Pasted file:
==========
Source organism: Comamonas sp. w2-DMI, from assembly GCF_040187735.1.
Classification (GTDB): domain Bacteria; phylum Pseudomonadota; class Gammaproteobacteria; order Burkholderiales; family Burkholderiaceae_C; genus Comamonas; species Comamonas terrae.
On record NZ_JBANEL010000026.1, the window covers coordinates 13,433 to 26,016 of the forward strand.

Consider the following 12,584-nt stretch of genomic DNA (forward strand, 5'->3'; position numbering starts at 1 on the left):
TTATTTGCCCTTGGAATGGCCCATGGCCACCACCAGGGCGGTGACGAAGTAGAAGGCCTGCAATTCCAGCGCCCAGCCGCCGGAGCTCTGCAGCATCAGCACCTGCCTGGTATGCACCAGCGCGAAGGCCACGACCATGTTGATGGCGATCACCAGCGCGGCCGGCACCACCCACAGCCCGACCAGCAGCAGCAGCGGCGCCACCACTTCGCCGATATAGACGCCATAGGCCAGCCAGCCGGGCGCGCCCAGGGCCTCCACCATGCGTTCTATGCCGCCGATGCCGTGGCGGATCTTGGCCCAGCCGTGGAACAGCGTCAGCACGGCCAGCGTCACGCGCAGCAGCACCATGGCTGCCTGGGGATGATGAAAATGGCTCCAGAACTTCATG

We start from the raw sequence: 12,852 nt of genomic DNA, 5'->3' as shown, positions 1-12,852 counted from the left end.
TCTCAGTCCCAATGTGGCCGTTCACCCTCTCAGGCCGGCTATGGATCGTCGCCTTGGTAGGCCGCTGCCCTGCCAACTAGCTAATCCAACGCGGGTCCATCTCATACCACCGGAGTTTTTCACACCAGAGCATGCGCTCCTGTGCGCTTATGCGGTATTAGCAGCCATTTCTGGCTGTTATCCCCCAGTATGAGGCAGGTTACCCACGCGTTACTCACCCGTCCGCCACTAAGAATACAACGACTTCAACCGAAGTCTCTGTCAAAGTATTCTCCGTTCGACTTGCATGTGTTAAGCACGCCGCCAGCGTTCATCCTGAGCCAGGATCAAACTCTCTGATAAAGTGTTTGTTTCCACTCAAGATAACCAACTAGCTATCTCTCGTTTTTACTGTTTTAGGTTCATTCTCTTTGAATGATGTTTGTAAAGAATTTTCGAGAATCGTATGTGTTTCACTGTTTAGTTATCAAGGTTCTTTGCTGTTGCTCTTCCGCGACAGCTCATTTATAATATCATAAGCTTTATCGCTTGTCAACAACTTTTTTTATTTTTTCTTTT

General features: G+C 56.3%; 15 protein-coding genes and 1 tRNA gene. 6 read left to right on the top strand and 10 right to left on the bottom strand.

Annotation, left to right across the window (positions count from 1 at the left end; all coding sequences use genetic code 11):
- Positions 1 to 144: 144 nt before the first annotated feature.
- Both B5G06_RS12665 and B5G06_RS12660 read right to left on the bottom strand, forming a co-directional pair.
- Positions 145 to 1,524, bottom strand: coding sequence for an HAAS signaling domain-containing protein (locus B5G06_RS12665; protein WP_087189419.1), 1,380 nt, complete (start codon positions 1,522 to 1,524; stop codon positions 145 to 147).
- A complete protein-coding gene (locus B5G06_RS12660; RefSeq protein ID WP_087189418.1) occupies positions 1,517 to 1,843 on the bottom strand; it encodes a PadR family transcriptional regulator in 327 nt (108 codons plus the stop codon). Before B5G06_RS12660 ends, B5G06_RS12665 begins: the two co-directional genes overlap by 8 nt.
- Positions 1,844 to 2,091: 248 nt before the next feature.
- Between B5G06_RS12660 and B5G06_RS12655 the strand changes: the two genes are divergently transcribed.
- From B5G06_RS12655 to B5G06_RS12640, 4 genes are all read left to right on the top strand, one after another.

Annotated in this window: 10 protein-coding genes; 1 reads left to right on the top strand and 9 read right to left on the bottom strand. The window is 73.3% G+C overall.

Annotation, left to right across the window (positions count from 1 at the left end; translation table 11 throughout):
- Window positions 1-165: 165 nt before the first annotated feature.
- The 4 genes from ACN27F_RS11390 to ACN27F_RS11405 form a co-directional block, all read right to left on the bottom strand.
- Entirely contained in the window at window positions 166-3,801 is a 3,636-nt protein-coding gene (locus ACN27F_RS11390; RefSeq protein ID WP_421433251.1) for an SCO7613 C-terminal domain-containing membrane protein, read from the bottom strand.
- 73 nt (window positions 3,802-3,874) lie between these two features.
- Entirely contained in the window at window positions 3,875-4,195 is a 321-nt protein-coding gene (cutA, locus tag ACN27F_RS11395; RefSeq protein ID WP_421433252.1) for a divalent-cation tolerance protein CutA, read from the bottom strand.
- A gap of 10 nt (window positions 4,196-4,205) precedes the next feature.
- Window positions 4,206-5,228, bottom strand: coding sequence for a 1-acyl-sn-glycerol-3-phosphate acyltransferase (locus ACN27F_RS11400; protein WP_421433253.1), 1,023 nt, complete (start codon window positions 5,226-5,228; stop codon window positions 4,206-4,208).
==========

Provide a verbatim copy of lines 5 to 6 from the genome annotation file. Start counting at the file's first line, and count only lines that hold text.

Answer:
TTATTTGCCCTTGGAATGGCCCATGGCCACCACCAGGGCGGTGACGAAGTAGAAGGCCTGCAATTCCAGCGCCCAGCCGCCGGAGCTCTGCAGCATCAGCACCTGCCTGGTATGCACCAGCGCGAAGGCCACGACCATGTTGATGGCGATCACCAGCGCGGCCGGCACCACCCACAGCCCGACCAGCAGCAGCAGCGGCGCCACCACTTCGCCGATATAGACGCCATAGGCCAGCCAGCCGGGCGCGCCCAGGGCCTCCACCATGCGTTCTATGCCGCCGATGCCGTGGCGGATCTTGGCCCAGCCGTGGAACAGCGTCAGCACGGCCAGCGTCACGCGCAGCAGCACCATGGCTGCCTGGGGATGATGAAAATGGCTCCAGAACTTCATG

We start from the raw sequence: 12,852 nt of genomic DNA, 5'->3' as shown, positions 1-12,852 counted from the left end.